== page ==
"I could speak with him," Felipe volunteered.

"Absolutely not!" Arthur jumped up. "You've had enough danger."

"What do you mean?" Don Rodrigo asked. "He's spoken to Sir Edmund already, perhaps he can speak with him again without harm."

"Really? Did he happen to tell you about running into DeSoto last night?"

"DeSoto's here? Does the King know?"

"I don't think so, but we'll inform him as soon as possible."

"Felipe, why didn't you tell us earlier you ran into DeSoto?"

"I didn't think you knew about him and I guess I forgot to mention it," Felipe replied.

"That's all right," his cousin said. "We know now and that's the important thing. But please, Felipe, in the future tell us of anything which happens to you out of the ordinary."

", Don Rodrigo," Felipe replied.

His cousin looked at the clock. "It's almost time for dinner."

"My cue to leave," Arthur stood up.

"So soon?" Don Rodrigo asked.

"'Frai' so," the Englishman slipped back to English. "With wot we learn'd 'ere t'nigh', there's a lo' of catchin' up to do with Intelligence."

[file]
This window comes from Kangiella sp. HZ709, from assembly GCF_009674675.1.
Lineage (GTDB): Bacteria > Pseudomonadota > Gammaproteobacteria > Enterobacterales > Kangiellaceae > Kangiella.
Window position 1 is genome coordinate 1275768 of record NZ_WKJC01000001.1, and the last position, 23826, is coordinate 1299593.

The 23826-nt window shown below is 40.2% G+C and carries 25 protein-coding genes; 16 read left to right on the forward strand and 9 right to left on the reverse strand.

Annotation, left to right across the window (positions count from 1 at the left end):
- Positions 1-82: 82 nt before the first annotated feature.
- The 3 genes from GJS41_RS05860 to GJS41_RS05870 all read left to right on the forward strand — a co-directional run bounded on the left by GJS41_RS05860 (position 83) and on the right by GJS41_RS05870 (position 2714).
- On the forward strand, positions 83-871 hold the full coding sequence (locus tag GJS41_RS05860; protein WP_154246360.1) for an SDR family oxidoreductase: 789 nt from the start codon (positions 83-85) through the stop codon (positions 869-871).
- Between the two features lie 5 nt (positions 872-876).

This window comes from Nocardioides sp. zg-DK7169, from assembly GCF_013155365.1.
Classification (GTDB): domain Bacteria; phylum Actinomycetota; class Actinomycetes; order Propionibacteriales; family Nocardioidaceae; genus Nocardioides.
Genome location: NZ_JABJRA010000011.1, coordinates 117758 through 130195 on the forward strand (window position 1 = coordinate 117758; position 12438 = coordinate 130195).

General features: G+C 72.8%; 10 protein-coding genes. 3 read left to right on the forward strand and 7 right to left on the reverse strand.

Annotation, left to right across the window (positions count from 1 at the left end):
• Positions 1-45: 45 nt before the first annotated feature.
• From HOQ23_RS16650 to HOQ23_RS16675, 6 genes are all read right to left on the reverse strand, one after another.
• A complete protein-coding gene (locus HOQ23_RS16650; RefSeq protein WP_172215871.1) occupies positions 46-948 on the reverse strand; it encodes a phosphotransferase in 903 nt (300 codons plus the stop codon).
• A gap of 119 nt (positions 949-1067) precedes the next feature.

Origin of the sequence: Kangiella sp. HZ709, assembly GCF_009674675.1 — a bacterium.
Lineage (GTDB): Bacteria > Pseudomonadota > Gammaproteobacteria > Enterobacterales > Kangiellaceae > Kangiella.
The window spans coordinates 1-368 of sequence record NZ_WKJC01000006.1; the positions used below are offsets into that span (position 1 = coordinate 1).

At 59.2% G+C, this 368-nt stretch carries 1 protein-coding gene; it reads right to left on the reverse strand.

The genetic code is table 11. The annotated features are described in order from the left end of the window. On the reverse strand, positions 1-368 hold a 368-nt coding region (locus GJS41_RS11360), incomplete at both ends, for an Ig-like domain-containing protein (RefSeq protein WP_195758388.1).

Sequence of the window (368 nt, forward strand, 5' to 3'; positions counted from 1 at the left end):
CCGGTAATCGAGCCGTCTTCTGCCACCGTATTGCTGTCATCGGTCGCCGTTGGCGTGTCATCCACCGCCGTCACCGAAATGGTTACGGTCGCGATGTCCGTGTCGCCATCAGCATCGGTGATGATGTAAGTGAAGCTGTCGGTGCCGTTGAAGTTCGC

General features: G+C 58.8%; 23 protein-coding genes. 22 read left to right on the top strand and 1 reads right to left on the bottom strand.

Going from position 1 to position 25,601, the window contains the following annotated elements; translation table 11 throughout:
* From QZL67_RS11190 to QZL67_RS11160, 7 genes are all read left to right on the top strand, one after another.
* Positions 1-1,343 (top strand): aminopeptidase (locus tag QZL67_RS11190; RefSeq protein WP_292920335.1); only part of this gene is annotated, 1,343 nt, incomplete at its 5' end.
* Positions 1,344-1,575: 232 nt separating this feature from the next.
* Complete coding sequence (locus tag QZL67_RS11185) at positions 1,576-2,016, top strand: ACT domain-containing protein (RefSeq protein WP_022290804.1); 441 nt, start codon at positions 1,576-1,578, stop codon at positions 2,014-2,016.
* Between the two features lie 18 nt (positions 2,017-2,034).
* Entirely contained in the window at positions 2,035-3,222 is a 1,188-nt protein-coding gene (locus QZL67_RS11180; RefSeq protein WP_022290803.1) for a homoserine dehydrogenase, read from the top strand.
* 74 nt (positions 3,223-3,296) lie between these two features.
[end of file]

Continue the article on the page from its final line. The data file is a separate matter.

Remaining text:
"I see," Don Rodrigo nodded. "Tomorrow?"

"T'morrow," he grabbed Felipe's hand and started shaking it vigorously. "Gla' t' metcha, Felipe."

"Likewise," Felipe said.

He rubbed his arm once Arthur was out of the room.

"Arthur likes you," his cousin commented as he stood up.


"Mm-hmm. He wouldn't have agreed to tell you about Le Reynard if he didn't trust you. And he wouldn't have trusted you if he didn't like you."

"But he's only met me."

"He's a good judge of character which suits his job."

"Does Father know him?"

"Yes, the 'met' briefly," his cousin smiled.

"What do you mean by that?"

"I'll tell you one day. Let's hurry, we don't want to be late for dinner."

Arthur navigated the streets with ease in the darkness. He had been in Madrid so long, he knew every centimeter and could walk through the town blindfolded. He stopped at a few shops and gazed at the displays while checking to see if he was being followed. When he was sure he wasn't, he headed to a small apartment.